The researchers performed flow cytometry experiments and protein assays on the blood samples to analyze the presence and characteristics of various immune cell types and to measure antibodies and other immune factors.
IP-10 levels in a patient’s first blood sample could even predict the length of hospital stay
Among the results, the team found that almost all COVID-19 patients had robust production of anti–SARS-CoV-2 antibodies—which raises questions about the general usefulness of convalescent plasma treatment, which supplies antibodies from recovered donors, says clinician scientist Manu Shankar-Hari of King’s College London who coauthored the study. Indeed, the FDA’s plan to approve the treatment is now on hold due to lack of evidence of efficacy. A report in Immunity, however, suggests antibody quality, not quantity, is linked to outcome and therefore that plasma from survivors might be qualitatively better than that of very sick patients. There were also three patients in Haday and Shankar-Hari’s study in whom no antibodies were detected and all three died, suggesting select individuals may benefit.
As a whole, patient samples were also enriched for plasmablasts (antibody secreting cells), markers of T cell exhaustion, and the cytokines IL-8, IL-6, IL-10, and IP-10, while lacking in basophils and certain subpopulations of dendritic cells and monocytes compared with healthy controls.
Some of these immune features were also seen in patients with other respiratory tract infections. Others, such as low basophils and dendritic cells and high IP-10, were particular to COVID-19.
Some features correlated with the severity of disease. Through a longitudinal study of individual patients—taking blood samples on different days during the hospital stay—the team showed that those patients who had high levels of IL-6, IL-10, and especially IP-10 when their first blood sample was taken were more likely to have a poorer outcome than patients in whom these cytokine levels were lower.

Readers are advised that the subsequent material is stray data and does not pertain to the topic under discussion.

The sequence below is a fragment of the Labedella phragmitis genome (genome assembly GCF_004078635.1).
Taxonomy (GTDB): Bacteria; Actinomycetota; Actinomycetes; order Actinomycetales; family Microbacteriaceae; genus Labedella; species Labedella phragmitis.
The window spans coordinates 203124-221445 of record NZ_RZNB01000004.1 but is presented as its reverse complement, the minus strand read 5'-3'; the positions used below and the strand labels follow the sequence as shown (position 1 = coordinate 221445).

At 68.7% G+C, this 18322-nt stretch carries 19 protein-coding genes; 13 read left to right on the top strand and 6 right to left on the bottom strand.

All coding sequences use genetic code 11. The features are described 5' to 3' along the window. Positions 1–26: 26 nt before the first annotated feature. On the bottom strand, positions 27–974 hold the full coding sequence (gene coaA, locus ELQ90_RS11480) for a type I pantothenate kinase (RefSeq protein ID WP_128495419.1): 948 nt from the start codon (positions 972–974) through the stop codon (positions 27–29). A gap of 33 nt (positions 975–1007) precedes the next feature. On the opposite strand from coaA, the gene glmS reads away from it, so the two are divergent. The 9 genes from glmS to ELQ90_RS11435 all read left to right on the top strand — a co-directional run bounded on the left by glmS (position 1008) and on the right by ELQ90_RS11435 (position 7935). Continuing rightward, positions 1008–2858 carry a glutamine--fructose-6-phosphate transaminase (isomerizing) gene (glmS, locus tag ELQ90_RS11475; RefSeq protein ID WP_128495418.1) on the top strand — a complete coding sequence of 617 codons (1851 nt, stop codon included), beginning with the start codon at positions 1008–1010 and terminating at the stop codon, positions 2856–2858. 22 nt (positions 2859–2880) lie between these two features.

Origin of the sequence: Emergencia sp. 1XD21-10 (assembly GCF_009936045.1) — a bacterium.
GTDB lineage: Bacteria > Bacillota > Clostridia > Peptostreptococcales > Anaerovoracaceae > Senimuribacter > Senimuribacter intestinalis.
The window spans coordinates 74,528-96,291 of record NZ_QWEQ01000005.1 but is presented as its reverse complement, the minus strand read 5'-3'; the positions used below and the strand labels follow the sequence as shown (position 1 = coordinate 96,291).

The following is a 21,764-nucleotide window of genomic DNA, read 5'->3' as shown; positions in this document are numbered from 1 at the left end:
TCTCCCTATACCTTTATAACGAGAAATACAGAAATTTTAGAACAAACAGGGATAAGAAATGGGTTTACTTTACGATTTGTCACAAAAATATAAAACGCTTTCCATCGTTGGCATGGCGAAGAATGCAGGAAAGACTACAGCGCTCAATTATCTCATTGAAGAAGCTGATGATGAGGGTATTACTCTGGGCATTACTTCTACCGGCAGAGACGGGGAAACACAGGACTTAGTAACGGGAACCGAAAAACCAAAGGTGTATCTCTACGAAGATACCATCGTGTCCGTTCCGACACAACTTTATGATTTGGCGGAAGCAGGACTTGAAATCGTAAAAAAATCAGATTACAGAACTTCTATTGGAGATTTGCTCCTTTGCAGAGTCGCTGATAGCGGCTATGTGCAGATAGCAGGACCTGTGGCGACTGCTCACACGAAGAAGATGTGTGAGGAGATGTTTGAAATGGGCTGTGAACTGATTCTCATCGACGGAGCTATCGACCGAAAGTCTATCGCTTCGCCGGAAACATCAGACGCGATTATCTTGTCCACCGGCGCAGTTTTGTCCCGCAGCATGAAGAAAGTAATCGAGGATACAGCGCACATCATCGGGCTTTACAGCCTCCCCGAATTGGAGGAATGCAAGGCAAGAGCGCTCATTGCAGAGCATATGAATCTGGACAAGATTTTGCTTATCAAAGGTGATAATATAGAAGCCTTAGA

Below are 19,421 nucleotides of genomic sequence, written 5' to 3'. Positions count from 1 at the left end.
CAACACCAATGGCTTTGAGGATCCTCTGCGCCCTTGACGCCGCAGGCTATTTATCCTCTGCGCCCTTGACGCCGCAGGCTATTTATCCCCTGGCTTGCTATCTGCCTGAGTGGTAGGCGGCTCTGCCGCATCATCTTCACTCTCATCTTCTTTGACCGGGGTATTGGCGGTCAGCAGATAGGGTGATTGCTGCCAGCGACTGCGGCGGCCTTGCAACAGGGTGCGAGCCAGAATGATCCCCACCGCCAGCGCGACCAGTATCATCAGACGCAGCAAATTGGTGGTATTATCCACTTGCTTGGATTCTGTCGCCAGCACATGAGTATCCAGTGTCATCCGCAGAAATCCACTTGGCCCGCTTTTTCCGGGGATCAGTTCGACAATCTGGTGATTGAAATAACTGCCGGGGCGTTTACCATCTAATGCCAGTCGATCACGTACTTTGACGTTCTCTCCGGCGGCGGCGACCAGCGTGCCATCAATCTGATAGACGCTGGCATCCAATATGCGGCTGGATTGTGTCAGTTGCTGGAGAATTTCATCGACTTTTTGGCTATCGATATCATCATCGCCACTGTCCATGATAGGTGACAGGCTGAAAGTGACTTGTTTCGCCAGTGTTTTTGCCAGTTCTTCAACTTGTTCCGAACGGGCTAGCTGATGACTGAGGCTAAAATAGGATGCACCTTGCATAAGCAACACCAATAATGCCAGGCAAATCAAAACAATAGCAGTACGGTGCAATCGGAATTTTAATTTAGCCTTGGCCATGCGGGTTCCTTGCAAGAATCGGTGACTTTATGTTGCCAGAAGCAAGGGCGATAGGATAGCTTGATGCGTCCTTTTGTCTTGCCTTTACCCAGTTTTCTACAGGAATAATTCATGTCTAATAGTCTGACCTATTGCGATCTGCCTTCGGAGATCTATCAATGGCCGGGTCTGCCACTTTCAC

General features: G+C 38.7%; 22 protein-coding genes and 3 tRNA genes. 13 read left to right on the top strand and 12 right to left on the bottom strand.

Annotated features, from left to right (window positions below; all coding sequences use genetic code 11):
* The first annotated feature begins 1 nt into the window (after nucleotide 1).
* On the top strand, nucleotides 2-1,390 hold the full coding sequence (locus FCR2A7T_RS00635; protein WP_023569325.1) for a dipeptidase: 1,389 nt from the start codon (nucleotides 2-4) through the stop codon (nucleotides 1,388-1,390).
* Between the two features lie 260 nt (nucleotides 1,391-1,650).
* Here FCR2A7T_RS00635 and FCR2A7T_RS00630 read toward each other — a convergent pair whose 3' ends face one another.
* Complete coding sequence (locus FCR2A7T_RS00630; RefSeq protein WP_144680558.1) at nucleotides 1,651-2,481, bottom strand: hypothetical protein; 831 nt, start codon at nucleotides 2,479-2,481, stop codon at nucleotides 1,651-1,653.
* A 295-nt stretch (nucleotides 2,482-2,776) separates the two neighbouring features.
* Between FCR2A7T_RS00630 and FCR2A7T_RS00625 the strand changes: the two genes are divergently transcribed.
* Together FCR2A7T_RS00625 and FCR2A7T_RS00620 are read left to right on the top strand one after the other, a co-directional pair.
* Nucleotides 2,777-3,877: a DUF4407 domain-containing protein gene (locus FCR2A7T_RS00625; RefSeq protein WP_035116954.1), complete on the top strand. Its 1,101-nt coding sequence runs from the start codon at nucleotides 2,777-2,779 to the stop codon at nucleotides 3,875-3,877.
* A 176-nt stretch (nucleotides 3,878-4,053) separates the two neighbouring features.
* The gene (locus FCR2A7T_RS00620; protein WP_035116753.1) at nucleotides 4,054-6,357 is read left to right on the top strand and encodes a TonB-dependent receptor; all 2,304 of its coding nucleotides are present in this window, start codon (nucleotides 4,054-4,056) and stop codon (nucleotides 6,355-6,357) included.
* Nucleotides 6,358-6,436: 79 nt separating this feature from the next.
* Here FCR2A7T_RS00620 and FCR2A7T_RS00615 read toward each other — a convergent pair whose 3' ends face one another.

The trio of cytokines was “quite an extraordinary predictor that could discern whether a patient at admission with respiratory difficulties would actually improve or worsen,” says Hayday. IP-10 levels in a patient’s first blood sample could even predict the length of hospital stay, he adds.
“It’s a great paper,” says Michael Betts of the University of Pennsylvania who was not involved in the work, and “it certainly agrees with a lot of the literature that has accumulated already.” He notes that while some differences exist between the new results and other COVID-19 signature studies, for the most part they are similar.
Hayday’s group has made the raw data available here.
It remains to be seen—in longitudinal validation studies with a larger cohort of patients—whether the trio of cytokines will be reliable predictors of severity, says Shankar-Hari, and whether they might be worthy targets for therapy.
For now, “we still know little about why different infected individuals [have] such diversity of symptoms and outcomes,” writes Bertoletti, “but at least we start to understand what is occurring in such different manifestations and this is important to clinical management.”